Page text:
Seth Y. Ablordeppey, professor of pharmaceutical sciences at Florida A&M University in Tallahassee, has received a U.S. patent for a compound that fights a staph infection that is resistant to common antibiotics.

New Robotics Laboratory Opens at Elizabeth City State University

The laboratory will train university students to design, build, and program robots and to operate them remotely and autonomously. It will also be used during a summer outreach effort aimed at increasing interest among high school in pursuing careers in high technology industries.

New Mentoring Program for Minority Nursing Students at the University of Cincinnati

Advising Minorities By Inspiring & Transforming Them Into Outstanding Nurses (AMBITION) is a new mentoring and networking group for pre-nursing minority students at the University of Cincinnati.

Science Internships in High School Can Influence Career Plans of Gifted Black Youth

A study by researchers at Johns Hopkins University in Baltimore has found that mentoring Black students in the sciences in high school can have a major impact in influencing gifted students to pursue degree programs in STEM fields.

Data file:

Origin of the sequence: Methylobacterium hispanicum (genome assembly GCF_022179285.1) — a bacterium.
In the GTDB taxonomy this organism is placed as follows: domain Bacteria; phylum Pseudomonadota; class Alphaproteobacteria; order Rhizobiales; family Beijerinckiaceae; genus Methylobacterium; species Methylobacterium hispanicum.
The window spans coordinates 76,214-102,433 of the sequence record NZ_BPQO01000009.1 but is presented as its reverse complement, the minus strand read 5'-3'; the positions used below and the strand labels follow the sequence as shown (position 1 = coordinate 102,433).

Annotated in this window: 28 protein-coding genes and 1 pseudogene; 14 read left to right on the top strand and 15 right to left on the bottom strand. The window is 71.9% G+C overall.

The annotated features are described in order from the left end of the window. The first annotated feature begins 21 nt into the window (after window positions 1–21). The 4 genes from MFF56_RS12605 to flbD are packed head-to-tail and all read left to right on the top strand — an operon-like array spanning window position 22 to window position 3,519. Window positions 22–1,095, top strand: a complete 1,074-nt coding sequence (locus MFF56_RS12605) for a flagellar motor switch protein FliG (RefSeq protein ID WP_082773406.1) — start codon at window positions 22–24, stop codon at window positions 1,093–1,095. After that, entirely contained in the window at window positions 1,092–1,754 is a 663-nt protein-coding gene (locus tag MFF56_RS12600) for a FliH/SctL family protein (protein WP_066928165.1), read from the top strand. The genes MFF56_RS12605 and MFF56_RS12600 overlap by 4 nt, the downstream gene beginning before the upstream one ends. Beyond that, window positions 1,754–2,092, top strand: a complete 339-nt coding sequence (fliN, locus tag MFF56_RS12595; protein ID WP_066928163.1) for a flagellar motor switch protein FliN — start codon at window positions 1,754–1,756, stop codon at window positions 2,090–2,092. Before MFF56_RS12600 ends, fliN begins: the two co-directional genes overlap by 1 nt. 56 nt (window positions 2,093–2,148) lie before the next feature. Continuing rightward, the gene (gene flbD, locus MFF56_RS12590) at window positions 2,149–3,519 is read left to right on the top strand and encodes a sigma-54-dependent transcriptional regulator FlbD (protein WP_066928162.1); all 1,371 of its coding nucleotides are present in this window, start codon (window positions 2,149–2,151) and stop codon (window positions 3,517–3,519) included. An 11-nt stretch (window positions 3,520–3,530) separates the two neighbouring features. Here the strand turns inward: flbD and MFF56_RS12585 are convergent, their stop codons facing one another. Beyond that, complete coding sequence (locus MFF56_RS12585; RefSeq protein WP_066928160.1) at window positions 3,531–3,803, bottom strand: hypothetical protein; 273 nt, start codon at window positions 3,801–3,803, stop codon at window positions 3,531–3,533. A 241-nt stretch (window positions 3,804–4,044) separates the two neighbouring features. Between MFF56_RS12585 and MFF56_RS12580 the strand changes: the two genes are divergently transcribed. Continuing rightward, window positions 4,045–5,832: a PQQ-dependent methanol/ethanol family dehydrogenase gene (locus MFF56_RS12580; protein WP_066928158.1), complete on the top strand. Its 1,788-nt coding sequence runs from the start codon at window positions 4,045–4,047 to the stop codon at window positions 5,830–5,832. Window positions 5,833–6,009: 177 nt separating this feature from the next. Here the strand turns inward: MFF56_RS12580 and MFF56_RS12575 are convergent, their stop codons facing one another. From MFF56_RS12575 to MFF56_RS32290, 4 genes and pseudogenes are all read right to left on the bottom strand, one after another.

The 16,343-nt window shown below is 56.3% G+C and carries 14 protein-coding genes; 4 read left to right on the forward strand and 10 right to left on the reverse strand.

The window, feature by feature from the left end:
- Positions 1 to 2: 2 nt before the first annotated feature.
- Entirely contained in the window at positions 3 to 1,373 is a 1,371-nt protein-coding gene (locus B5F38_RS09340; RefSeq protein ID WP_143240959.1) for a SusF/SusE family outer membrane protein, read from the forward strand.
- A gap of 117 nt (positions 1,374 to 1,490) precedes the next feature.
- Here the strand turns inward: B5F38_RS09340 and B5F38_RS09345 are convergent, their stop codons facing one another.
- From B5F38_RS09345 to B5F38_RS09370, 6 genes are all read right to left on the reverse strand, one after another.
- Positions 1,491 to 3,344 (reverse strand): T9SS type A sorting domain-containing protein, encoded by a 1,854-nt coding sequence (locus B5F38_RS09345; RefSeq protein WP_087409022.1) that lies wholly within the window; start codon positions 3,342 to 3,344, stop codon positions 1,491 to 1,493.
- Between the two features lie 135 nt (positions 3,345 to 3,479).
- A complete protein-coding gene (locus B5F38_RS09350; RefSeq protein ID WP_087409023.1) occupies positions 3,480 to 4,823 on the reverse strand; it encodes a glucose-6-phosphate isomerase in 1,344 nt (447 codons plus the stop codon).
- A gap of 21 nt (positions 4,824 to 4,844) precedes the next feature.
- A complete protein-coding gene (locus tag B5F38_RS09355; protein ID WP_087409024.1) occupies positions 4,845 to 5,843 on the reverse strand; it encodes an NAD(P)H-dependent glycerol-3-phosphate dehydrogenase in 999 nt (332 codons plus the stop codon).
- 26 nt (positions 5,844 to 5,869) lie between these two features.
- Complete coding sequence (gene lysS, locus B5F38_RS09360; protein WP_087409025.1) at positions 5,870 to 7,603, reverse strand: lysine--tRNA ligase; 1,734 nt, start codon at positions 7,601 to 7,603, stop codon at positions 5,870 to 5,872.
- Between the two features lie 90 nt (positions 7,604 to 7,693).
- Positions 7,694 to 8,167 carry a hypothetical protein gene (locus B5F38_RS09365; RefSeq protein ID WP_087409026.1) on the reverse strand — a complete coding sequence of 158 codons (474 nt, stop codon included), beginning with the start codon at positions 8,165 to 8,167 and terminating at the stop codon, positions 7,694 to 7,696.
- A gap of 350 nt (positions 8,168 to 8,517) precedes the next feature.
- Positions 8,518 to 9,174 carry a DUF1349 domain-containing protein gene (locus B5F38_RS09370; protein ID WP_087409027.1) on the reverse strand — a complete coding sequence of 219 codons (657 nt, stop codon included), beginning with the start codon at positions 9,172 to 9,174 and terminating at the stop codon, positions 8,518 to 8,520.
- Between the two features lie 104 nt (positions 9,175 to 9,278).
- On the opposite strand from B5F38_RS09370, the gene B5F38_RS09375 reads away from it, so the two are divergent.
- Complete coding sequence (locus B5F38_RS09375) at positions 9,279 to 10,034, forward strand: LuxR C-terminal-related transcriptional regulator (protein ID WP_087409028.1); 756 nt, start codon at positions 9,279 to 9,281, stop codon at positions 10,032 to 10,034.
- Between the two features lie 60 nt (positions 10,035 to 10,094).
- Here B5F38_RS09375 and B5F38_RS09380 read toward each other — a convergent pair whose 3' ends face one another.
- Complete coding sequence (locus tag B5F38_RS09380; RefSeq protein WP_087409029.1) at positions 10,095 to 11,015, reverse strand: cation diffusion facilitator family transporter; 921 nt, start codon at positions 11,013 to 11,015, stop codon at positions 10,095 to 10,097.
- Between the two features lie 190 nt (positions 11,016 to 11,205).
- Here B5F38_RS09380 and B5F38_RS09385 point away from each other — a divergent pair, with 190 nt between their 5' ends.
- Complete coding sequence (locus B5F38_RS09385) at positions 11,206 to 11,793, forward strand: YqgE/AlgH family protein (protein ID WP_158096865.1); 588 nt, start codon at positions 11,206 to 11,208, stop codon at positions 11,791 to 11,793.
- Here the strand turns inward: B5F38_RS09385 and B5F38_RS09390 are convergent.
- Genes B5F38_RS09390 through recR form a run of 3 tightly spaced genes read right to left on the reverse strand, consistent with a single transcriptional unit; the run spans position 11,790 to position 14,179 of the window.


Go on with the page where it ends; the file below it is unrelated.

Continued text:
The Top Feeder Schools for Black Medical Students

Howard University produced the most Black applicants to U.S. medical schools in 2011 but by a large margin Xavier University in New Orleans produced the most graduates who earned medical degrees.

A Second Doctoral Program Is Authorized at Winston-Salem State University

The historically Black university in North Carolina has been approved to establish a doctor of nursing practice degree program. The new doctoral program could enroll its first students as early as this coming fall.

Xerox CEO Ursula Burns Elected to the National Academy of Engineering

It appears that Burns, who holds degrees from the Polytechnic Institute of New York University and Columbia University, is the only African American among the 69 new inductees of the academy.

Howard University Scientists on an Ocean Research Expedition

A team of faculty and graduate students at Howard University has spent the last five weeks aboard a research ship of the National Oceanographic Atmospheric Administration studying particles in the air coming off the coast of West Africa.

A Check-Up on Black Progress in Nursing Degree Programs